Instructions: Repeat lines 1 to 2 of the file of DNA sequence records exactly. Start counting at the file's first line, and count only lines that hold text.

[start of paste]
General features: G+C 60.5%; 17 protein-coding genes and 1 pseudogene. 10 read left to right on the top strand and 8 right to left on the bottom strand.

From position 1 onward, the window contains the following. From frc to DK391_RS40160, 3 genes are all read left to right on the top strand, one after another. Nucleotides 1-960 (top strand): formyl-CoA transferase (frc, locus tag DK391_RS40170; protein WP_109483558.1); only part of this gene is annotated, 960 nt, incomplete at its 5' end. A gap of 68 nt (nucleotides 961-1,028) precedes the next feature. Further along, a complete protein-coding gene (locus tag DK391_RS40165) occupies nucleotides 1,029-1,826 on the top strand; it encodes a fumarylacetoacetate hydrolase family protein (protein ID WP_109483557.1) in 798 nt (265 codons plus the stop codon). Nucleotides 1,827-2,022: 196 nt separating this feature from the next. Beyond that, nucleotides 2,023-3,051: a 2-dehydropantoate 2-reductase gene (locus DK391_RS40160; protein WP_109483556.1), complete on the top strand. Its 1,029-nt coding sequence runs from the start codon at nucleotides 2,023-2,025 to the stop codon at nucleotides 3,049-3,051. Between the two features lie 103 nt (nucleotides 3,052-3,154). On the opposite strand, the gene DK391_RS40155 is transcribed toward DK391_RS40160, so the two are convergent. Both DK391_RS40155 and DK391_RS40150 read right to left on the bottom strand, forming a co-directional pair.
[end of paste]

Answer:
General features: G+C 60.5%; 17 protein-coding genes and 1 pseudogene. 10 read left to right on the top strand and 8 right to left on the bottom strand.

From position 1 onward, the window contains the following. From frc to DK391_RS40160, 3 genes are all read left to right on the top strand, one after another. Nucleotides 1-960 (top strand): formyl-CoA transferase (frc, locus tag DK391_RS40170; protein WP_109483558.1); only part of this gene is annotated, 960 nt, incomplete at its 5' end. A gap of 68 nt (nucleotides 961-1,028) precedes the next feature. Further along, a complete protein-coding gene (locus tag DK391_RS40165) occupies nucleotides 1,029-1,826 on the top strand; it encodes a fumarylacetoacetate hydrolase family protein (protein ID WP_109483557.1) in 798 nt (265 codons plus the stop codon). Nucleotides 1,827-2,022: 196 nt separating this feature from the next. Beyond that, nucleotides 2,023-3,051: a 2-dehydropantoate 2-reductase gene (locus DK391_RS40160; protein WP_109483556.1), complete on the top strand. Its 1,029-nt coding sequence runs from the start codon at nucleotides 2,023-2,025 to the stop codon at nucleotides 3,049-3,051. Between the two features lie 103 nt (nucleotides 3,052-3,154). On the opposite strand, the gene DK391_RS40155 is transcribed toward DK391_RS40160, so the two are convergent. Both DK391_RS40155 and DK391_RS40150 read right to left on the bottom strand, forming a co-directional pair.